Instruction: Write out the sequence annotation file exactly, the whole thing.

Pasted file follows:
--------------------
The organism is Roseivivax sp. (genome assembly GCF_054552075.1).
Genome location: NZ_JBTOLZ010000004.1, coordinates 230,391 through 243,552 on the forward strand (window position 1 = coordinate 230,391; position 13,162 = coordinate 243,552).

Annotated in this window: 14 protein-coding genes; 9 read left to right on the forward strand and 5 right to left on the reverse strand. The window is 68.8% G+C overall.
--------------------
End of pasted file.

The organism is Roseivivax sp. (genome assembly GCF_054552075.1).
Genome location: NZ_JBTOLZ010000004.1, coordinates 230,391 through 243,552 on the forward strand (window position 1 = coordinate 230,391; position 13,162 = coordinate 243,552).

Annotated in this window: 14 protein-coding genes; 9 read left to right on the forward strand and 5 right to left on the reverse strand. The window is 68.8% G+C overall.